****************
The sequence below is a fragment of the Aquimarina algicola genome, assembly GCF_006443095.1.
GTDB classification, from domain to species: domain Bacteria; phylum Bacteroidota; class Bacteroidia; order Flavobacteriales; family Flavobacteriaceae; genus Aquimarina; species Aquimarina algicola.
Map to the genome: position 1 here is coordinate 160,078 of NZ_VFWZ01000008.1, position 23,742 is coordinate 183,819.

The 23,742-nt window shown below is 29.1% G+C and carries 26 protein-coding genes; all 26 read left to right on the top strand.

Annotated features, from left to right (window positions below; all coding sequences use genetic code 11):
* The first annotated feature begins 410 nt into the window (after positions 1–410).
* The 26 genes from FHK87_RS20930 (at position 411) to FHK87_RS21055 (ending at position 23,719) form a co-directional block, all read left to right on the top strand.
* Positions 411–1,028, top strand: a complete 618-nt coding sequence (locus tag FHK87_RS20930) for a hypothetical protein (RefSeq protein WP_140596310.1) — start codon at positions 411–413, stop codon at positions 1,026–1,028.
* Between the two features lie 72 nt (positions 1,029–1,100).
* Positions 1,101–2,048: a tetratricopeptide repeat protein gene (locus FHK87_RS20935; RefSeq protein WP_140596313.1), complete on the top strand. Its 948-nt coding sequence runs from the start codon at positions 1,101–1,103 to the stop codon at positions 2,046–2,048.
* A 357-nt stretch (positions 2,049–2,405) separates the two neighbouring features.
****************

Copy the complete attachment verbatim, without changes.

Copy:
The sequence below is a fragment of the Aquimarina algicola genome, assembly GCF_006443095.1.
GTDB classification, from domain to species: domain Bacteria; phylum Bacteroidota; class Bacteroidia; order Flavobacteriales; family Flavobacteriaceae; genus Aquimarina; species Aquimarina algicola.
Map to the genome: position 1 here is coordinate 160,078 of NZ_VFWZ01000008.1, position 23,742 is coordinate 183,819.

The 23,742-nt window shown below is 29.1% G+C and carries 26 protein-coding genes; all 26 read left to right on the top strand.

Annotated features, from left to right (window positions below; all coding sequences use genetic code 11):
* The first annotated feature begins 410 nt into the window (after positions 1–410).
* The 26 genes from FHK87_RS20930 (at position 411) to FHK87_RS21055 (ending at position 23,719) form a co-directional block, all read left to right on the top strand.
* Positions 411–1,028, top strand: a complete 618-nt coding sequence (locus tag FHK87_RS20930) for a hypothetical protein (RefSeq protein WP_140596310.1) — start codon at positions 411–413, stop codon at positions 1,026–1,028.
* Between the two features lie 72 nt (positions 1,029–1,100).
* Positions 1,101–2,048: a tetratricopeptide repeat protein gene (locus FHK87_RS20935; RefSeq protein WP_140596313.1), complete on the top strand. Its 948-nt coding sequence runs from the start codon at positions 1,101–1,103 to the stop codon at positions 2,046–2,048.
* A 357-nt stretch (positions 2,049–2,405) separates the two neighbouring features.